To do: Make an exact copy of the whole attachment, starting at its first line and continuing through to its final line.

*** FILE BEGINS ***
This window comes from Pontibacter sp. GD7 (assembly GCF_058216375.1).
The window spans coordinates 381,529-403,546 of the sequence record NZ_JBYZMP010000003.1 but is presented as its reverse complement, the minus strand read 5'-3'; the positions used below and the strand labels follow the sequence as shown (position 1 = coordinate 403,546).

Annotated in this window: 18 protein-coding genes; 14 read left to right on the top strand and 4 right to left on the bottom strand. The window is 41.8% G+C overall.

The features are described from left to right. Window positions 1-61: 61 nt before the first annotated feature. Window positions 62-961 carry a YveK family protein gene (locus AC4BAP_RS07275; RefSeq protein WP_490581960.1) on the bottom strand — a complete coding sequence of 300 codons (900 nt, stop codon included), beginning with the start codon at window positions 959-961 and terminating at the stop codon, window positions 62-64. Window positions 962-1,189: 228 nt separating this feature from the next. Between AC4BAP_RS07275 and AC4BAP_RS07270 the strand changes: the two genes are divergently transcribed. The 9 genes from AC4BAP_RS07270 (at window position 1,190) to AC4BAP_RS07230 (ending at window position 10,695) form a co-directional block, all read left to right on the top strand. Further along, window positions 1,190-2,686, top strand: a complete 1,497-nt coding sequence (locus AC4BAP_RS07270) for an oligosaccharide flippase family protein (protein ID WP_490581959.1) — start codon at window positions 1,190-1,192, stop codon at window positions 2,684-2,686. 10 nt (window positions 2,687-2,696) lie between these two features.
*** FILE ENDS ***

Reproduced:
This window comes from Pontibacter sp. GD7 (assembly GCF_058216375.1).
The window spans coordinates 381,529-403,546 of the sequence record NZ_JBYZMP010000003.1 but is presented as its reverse complement, the minus strand read 5'-3'; the positions used below and the strand labels follow the sequence as shown (position 1 = coordinate 403,546).

Annotated in this window: 18 protein-coding genes; 14 read left to right on the top strand and 4 right to left on the bottom strand. The window is 41.8% G+C overall.

The features are described from left to right. Window positions 1-61: 61 nt before the first annotated feature. Window positions 62-961 carry a YveK family protein gene (locus AC4BAP_RS07275; RefSeq protein WP_490581960.1) on the bottom strand — a complete coding sequence of 300 codons (900 nt, stop codon included), beginning with the start codon at window positions 959-961 and terminating at the stop codon, window positions 62-64. Window positions 962-1,189: 228 nt separating this feature from the next. Between AC4BAP_RS07275 and AC4BAP_RS07270 the strand changes: the two genes are divergently transcribed. The 9 genes from AC4BAP_RS07270 (at window position 1,190) to AC4BAP_RS07230 (ending at window position 10,695) form a co-directional block, all read left to right on the top strand. Further along, window positions 1,190-2,686, top strand: a complete 1,497-nt coding sequence (locus AC4BAP_RS07270) for an oligosaccharide flippase family protein (protein ID WP_490581959.1) — start codon at window positions 1,190-1,192, stop codon at window positions 2,684-2,686. 10 nt (window positions 2,687-2,696) lie between these two features.